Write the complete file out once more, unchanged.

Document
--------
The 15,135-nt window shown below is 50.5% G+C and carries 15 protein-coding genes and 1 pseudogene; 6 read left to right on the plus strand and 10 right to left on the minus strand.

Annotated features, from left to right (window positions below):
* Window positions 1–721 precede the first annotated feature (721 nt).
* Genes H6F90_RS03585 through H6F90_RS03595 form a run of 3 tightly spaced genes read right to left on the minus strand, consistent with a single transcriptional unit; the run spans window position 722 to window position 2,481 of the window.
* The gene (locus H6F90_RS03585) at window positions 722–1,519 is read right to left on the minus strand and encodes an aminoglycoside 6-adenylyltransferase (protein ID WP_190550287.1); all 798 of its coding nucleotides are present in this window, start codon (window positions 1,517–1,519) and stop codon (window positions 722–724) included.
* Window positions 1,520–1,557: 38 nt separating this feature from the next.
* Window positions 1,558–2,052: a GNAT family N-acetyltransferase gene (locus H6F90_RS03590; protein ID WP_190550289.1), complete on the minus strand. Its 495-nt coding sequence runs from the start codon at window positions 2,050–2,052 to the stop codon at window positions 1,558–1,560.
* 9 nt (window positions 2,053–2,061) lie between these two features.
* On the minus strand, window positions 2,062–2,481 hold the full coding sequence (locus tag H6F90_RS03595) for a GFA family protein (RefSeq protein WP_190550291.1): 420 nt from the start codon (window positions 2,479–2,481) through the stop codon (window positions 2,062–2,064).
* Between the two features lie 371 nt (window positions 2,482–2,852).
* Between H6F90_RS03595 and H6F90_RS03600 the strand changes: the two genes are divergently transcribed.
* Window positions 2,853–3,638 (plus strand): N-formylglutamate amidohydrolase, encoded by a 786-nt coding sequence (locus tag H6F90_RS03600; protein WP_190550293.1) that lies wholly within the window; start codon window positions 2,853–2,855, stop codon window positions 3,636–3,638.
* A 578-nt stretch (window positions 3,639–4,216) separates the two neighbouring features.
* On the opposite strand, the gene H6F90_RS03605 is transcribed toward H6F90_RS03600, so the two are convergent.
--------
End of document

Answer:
The 15,135-nt window shown below is 50.5% G+C and carries 15 protein-coding genes and 1 pseudogene; 6 read left to right on the plus strand and 10 right to left on the minus strand.

Annotated features, from left to right (window positions below):
* Window positions 1–721 precede the first annotated feature (721 nt).
* Genes H6F90_RS03585 through H6F90_RS03595 form a run of 3 tightly spaced genes read right to left on the minus strand, consistent with a single transcriptional unit; the run spans window position 722 to window position 2,481 of the window.
* The gene (locus H6F90_RS03585) at window positions 722–1,519 is read right to left on the minus strand and encodes an aminoglycoside 6-adenylyltransferase (protein ID WP_190550287.1); all 798 of its coding nucleotides are present in this window, start codon (window positions 1,517–1,519) and stop codon (window positions 722–724) included.
* Window positions 1,520–1,557: 38 nt separating this feature from the next.
* Window positions 1,558–2,052: a GNAT family N-acetyltransferase gene (locus H6F90_RS03590; protein ID WP_190550289.1), complete on the minus strand. Its 495-nt coding sequence runs from the start codon at window positions 2,050–2,052 to the stop codon at window positions 1,558–1,560.
* 9 nt (window positions 2,053–2,061) lie between these two features.
* On the minus strand, window positions 2,062–2,481 hold the full coding sequence (locus tag H6F90_RS03595) for a GFA family protein (RefSeq protein WP_190550291.1): 420 nt from the start codon (window positions 2,479–2,481) through the stop codon (window positions 2,062–2,064).
* Between the two features lie 371 nt (window positions 2,482–2,852).
* Between H6F90_RS03595 and H6F90_RS03600 the strand changes: the two genes are divergently transcribed.
* Window positions 2,853–3,638 (plus strand): N-formylglutamate amidohydrolase, encoded by a 786-nt coding sequence (locus tag H6F90_RS03600; protein WP_190550293.1) that lies wholly within the window; start codon window positions 2,853–2,855, stop codon window positions 3,636–3,638.
* A 578-nt stretch (window positions 3,639–4,216) separates the two neighbouring features.
* On the opposite strand, the gene H6F90_RS03605 is transcribed toward H6F90_RS03600, so the two are convergent.